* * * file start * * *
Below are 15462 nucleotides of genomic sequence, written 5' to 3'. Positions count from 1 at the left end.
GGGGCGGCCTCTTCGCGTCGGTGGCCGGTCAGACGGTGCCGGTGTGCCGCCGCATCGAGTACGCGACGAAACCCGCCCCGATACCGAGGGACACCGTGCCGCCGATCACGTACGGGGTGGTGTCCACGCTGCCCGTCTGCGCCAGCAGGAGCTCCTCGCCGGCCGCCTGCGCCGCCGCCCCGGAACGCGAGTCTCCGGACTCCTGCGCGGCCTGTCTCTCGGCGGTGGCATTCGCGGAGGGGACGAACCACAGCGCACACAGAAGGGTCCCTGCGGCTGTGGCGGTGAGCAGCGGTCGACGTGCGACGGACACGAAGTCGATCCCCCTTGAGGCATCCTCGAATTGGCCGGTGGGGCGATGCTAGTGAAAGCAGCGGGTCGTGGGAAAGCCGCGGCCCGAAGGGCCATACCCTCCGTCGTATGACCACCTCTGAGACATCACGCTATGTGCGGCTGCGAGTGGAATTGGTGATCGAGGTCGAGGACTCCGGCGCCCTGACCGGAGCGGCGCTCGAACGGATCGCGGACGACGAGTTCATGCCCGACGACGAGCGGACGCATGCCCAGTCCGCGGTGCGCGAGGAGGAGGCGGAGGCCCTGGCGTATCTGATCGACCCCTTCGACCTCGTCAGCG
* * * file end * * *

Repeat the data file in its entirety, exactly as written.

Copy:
Below are 15462 nucleotides of genomic sequence, written 5' to 3'. Positions count from 1 at the left end.
GGGGCGGCCTCTTCGCGTCGGTGGCCGGTCAGACGGTGCCGGTGTGCCGCCGCATCGAGTACGCGACGAAACCCGCCCCGATACCGAGGGACACCGTGCCGCCGATCACGTACGGGGTGGTGTCCACGCTGCCCGTCTGCGCCAGCAGGAGCTCCTCGCCGGCCGCCTGCGCCGCCGCCCCGGAACGCGAGTCTCCGGACTCCTGCGCGGCCTGTCTCTCGGCGGTGGCATTCGCGGAGGGGACGAACCACAGCGCACACAGAAGGGTCCCTGCGGCTGTGGCGGTGAGCAGCGGTCGACGTGCGACGGACACGAAGTCGATCCCCCTTGAGGCATCCTCGAATTGGCCGGTGGGGCGATGCTAGTGAAAGCAGCGGGTCGTGGGAAAGCCGCGGCCCGAAGGGCCATACCCTCCGTCGTATGACCACCTCTGAGACATCACGCTATGTGCGGCTGCGAGTGGAATTGGTGATCGAGGTCGAGGACTCCGGCGCCCTGACCGGAGCGGCGCTCGAACGGATCGCGGACGACGAGTTCATGCCCGACGACGAGCGGACGCATGCCCAGTCCGCGGTGCGCGAGGAGGAGGCGGAGGCCCTGGCGTATCTGATCGACCCCTTCGACCTCGTCAGCG